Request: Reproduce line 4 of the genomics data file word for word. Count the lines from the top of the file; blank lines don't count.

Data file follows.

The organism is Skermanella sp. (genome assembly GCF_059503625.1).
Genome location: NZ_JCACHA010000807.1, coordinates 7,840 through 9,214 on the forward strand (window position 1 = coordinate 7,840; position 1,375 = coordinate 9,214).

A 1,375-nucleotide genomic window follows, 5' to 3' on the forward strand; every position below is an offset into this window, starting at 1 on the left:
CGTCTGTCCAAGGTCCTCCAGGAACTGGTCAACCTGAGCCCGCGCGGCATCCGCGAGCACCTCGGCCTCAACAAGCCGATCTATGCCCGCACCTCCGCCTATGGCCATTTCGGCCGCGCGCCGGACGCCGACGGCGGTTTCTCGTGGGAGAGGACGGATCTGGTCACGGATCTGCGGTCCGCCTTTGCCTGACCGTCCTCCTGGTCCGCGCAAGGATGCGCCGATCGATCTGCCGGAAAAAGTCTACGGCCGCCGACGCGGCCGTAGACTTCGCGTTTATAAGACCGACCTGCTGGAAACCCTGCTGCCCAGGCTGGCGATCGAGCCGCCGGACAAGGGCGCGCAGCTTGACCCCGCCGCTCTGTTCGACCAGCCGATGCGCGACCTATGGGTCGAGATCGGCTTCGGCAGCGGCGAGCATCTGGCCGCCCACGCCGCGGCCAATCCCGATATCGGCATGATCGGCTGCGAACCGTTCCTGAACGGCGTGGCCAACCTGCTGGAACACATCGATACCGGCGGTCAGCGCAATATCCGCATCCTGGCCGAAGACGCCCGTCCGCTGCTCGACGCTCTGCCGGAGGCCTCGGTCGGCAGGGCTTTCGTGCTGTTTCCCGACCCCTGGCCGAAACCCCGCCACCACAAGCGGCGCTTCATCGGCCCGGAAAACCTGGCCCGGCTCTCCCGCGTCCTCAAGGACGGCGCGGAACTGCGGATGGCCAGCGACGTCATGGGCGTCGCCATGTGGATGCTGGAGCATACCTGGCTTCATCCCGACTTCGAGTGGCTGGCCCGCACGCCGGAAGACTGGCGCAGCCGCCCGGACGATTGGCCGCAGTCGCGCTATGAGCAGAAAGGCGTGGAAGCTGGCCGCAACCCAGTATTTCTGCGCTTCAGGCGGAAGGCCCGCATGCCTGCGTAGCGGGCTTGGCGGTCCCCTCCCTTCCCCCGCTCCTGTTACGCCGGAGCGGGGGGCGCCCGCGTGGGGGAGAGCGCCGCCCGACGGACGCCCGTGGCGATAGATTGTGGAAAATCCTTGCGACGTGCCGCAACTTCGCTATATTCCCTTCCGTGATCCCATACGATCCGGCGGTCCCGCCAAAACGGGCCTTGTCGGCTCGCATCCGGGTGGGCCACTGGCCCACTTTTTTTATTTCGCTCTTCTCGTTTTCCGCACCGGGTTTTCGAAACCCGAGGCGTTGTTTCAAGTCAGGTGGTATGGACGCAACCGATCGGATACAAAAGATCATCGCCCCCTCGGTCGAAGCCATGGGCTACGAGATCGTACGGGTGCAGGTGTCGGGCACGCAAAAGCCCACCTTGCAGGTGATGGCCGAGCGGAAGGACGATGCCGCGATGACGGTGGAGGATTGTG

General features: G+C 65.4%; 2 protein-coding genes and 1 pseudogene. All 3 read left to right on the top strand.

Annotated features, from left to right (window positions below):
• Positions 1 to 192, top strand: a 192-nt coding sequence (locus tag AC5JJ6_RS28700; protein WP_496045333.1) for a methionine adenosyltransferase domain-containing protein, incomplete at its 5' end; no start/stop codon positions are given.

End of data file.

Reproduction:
CGTCTGTCCAAGGTCCTCCAGGAACTGGTCAACCTGAGCCCGCGCGGCATCCGCGAGCACCTCGGCCTCAACAAGCCGATCTATGCCCGCACCTCCGCCTATGGCCATTTCGGCCGCGCGCCGGACGCCGACGGCGGTTTCTCGTGGGAGAGGACGGATCTGGTCACGGATCTGCGGTCCGCCTTTGCCTGACCGTCCTCCTGGTCCGCGCAAGGATGCGCCGATCGATCTGCCGGAAAAAGTCTACGGCCGCCGACGCGGCCGTAGACTTCGCGTTTATAAGACCGACCTGCTGGAAACCCTGCTGCCCAGGCTGGCGATCGAGCCGCCGGACAAGGGCGCGCAGCTTGACCCCGCCGCTCTGTTCGACCAGCCGATGCGCGACCTATGGGTCGAGATCGGCTTCGGCAGCGGCGAGCATCTGGCCGCCCACGCCGCGGCCAATCCCGATATCGGCATGATCGGCTGCGAACCGTTCCTGAACGGCGTGGCCAACCTGCTGGAACACATCGATACCGGCGGTCAGCGCAATATCCGCATCCTGGCCGAAGACGCCCGTCCGCTGCTCGACGCTCTGCCGGAGGCCTCGGTCGGCAGGGCTTTCGTGCTGTTTCCCGACCCCTGGCCGAAACCCCGCCACCACAAGCGGCGCTTCATCGGCCCGGAAAACCTGGCCCGGCTCTCCCGCGTCCTCAAGGACGGCGCGGAACTGCGGATGGCCAGCGACGTCATGGGCGTCGCCATGTGGATGCTGGAGCATACCTGGCTTCATCCCGACTTCGAGTGGCTGGCCCGCACGCCGGAAGACTGGCGCAGCCGCCCGGACGATTGGCCGCAGTCGCGCTATGAGCAGAAAGGCGTGGAAGCTGGCCGCAACCCAGTATTTCTGCGCTTCAGGCGGAAGGCCCGCATGCCTGCGTAGCGGGCTTGGCGGTCCCCTCCCTTCCCCCGCTCCTGTTACGCCGGAGCGGGGGGCGCCCGCGTGGGGGAGAGCGCCGCCCGACGGACGCCCGTGGCGATAGATTGTGGAAAATCCTTGCGACGTGCCGCAACTTCGCTATATTCCCTTCCGTGATCCCATACGATCCGGCGGTCCCGCCAAAACGGGCCTTGTCGGCTCGCATCCGGGTGGGCCACTGGCCCACTTTTTTTATTTCGCTCTTCTCGTTTTCCGCACCGGGTTTTCGAAACCCGAGGCGTTGTTTCAAGTCAGGTGGTATGGACGCAACCGATCGGATACAAAAGATCATCGCCCCCTCGGTCGAAGCCATGGGCTACGAGATCGTACGGGTGCAGGTGTCGGGCACGCAAAAGCCCACCTTGCAGGTGATGGCCGAGCGGAAGGACGATGCCGCGATGACGGTGGAGGATTGTG